For folks living and travelling in China having a VPN (Virtual Private Network) has become a necessity if you want to leap over the great firewall and access sites like Facebook, Twitter and YouTube to name but a few. While personal VPN providers like Witopia and 12vpn provide easy to set up packages which you can install on your computer many people will still intermittently experience slow or unstable connections (through no fault of the provider) which can dampen the experience.
I recently had a chat with the people from 12vpn about how users can optimize their computers to get the most out of their VPN connection and I’ve compiled together their advice including my own experiences below – some of this is quite technical but should be straightforward for anyone with moderate computer skills. Please feel free to add your own comments if you have any other recommendations.
N.b. in most cases this advice should be unnecessary but may be helpful for those wanting to squeeze a little extra juice out of their connection, or those experiencing abnormal network conditions.
Choosing The Fastest Gateway
VPN providers usually provide a number of gateways in different geographic connections which you can choose from (often in the US and Europe). Look at what you need: low-latency or high-throughput. While they often go hand-in-hand this is not necessarily always the case…
- Interactive applications like web browsing, gaming and voice over IP benefit most from low-latency connections and typically don’t need a lot of bandwidth.
- Latency can be easily measured using the “ping” command, which is available in the Command Prompt in Windows or the Terminal on Mac OS X. Lower numbers are better (see screenshot below). Note that the latency increases along with the physical distance between you and the website. It’s normal for far away websites to have a higher latency that those close by.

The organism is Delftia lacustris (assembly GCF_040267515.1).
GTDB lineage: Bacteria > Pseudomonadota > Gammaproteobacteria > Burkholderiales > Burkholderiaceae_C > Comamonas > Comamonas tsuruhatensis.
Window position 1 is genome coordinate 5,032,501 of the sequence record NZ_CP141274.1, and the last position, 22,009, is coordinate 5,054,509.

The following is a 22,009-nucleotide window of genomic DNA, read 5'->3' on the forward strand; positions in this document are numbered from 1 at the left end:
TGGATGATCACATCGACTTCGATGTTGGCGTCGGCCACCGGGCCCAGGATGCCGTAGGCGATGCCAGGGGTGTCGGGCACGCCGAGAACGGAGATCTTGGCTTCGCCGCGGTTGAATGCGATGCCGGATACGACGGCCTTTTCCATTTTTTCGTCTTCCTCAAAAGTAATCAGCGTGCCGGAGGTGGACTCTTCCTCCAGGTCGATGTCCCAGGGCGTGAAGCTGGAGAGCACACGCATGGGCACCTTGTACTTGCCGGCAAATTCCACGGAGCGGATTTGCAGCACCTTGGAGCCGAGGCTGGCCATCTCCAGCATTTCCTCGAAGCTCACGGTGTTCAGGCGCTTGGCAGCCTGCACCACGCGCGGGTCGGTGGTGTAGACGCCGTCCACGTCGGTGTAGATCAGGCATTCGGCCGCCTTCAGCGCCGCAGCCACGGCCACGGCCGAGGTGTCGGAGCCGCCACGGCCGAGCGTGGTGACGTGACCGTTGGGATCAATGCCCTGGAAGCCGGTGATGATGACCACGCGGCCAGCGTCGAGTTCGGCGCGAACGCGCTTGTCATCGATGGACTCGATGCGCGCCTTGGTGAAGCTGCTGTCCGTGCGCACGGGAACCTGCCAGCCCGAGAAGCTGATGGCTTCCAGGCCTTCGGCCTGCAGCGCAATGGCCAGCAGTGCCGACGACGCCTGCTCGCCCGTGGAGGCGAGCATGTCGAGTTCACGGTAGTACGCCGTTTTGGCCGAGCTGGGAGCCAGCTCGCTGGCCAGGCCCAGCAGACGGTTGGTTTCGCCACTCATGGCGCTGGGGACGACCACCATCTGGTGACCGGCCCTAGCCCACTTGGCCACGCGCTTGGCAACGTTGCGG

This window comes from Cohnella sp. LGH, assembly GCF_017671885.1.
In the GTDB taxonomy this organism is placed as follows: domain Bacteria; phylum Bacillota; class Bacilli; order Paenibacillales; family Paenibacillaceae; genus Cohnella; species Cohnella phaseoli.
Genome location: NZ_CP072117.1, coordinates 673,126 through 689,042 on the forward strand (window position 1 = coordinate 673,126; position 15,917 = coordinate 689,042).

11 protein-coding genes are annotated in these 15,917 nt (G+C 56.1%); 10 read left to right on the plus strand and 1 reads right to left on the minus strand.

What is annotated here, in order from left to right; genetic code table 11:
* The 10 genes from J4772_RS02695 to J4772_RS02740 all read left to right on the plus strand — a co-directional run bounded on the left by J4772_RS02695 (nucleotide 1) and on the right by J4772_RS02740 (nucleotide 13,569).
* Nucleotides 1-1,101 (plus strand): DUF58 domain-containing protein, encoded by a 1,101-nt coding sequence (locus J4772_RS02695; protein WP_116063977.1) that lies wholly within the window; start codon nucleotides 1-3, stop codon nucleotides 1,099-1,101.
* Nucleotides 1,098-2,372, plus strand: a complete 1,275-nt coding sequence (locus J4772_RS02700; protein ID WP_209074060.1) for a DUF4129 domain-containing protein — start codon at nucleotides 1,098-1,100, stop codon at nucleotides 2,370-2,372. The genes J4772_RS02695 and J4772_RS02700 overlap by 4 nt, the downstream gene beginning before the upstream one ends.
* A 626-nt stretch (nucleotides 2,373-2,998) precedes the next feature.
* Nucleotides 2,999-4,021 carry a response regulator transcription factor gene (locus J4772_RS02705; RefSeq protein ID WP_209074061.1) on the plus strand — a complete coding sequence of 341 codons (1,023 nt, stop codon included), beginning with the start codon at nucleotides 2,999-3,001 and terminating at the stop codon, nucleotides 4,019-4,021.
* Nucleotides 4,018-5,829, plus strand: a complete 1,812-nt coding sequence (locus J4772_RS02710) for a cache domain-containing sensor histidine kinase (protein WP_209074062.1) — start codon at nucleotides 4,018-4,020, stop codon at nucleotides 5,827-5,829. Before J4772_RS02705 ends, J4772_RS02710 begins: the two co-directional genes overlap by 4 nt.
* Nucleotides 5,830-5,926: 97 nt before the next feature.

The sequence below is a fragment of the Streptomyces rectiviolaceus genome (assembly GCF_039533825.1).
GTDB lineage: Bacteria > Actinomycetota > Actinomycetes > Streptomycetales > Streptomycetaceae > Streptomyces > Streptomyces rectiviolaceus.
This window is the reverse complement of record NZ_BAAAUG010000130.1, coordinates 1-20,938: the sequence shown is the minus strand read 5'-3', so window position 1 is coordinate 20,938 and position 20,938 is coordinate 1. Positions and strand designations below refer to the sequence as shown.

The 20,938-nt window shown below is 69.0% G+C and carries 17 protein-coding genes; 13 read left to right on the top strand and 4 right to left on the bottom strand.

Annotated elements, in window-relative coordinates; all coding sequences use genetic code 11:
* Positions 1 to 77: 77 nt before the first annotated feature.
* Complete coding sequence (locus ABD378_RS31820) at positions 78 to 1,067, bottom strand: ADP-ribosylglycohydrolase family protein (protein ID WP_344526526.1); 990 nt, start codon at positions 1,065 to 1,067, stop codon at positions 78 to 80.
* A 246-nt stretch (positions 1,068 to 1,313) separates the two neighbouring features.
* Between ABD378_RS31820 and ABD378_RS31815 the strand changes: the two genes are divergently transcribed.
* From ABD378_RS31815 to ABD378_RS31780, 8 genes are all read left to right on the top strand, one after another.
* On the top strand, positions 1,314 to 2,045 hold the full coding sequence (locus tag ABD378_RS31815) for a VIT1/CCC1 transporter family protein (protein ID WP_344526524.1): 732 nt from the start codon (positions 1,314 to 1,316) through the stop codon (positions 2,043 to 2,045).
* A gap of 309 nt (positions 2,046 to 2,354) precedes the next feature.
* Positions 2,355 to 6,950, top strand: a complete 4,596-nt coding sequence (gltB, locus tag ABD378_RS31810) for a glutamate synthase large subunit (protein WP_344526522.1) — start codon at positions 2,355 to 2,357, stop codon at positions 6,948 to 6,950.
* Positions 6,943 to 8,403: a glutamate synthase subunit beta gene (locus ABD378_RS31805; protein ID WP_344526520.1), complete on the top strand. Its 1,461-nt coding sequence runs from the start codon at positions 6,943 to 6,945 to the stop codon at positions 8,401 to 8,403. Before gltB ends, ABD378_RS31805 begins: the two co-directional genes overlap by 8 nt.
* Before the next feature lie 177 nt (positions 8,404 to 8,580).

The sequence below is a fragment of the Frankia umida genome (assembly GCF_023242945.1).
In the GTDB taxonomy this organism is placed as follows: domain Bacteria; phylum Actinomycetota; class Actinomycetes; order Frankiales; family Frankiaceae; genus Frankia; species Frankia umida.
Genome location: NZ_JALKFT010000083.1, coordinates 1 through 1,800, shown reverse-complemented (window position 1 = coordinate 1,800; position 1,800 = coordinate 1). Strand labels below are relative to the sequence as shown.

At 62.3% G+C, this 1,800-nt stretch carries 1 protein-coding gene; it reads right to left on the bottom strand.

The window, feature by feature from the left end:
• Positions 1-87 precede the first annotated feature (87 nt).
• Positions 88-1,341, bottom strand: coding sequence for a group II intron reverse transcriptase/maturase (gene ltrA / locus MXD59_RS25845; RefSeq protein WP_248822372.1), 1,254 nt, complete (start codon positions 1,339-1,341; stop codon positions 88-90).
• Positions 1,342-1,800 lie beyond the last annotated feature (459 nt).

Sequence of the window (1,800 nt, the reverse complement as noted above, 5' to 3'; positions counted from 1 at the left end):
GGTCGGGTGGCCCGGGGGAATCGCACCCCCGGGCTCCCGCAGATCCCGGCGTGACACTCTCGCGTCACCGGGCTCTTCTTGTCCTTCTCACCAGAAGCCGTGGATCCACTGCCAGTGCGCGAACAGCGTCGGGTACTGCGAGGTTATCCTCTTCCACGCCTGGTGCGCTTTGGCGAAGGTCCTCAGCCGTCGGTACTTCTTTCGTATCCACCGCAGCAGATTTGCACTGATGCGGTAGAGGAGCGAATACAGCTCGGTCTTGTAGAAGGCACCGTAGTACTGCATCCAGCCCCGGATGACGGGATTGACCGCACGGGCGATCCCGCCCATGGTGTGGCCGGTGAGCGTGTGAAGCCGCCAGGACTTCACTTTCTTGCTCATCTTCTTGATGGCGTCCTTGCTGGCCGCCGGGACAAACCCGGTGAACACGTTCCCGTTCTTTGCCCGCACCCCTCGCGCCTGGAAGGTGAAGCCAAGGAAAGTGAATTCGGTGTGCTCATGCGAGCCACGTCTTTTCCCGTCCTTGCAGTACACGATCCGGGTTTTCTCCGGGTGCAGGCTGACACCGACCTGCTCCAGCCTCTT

- Applications with no or little interaction like watching videos, large downloads, etc. benefit more from high-throughput.
- Throughput is more difficult to measure. Really the only way is to simply try the website and see if the video streams smoothly.
- Measuring the “ping” to the VPN server itself: A VPN server which is closer by will have a lower ping-time, but may not necessarily bring you “closer” to the website your trying to use. E.g. if you’re in Beijing a Hong Kong VPN server may ping at: 80 ms, while the US VPN server may ping at 200 ms. You may conclude the Hong Kong server will be faster for you. However, from the VPN server to the final website in the US Hong Kong may need 180ms, while the US server may only need 10 ms. The total ping time through Hong Kong would be 260 ms, through US only 210 ms. It’s important you measure the actual websites you’re trying to use, not the VPN server itself (or a speed test website for that matter).
- When considering throughput this become even more interesting. Throughput is influenced a lot by the load on specific internet connections, contracts between providers and other factors that aren’t always obvious. Sometimes (though not often) the further-away server can give you a higher throughput because it uses under-used or ‘cheaper’ routes to get from A to B.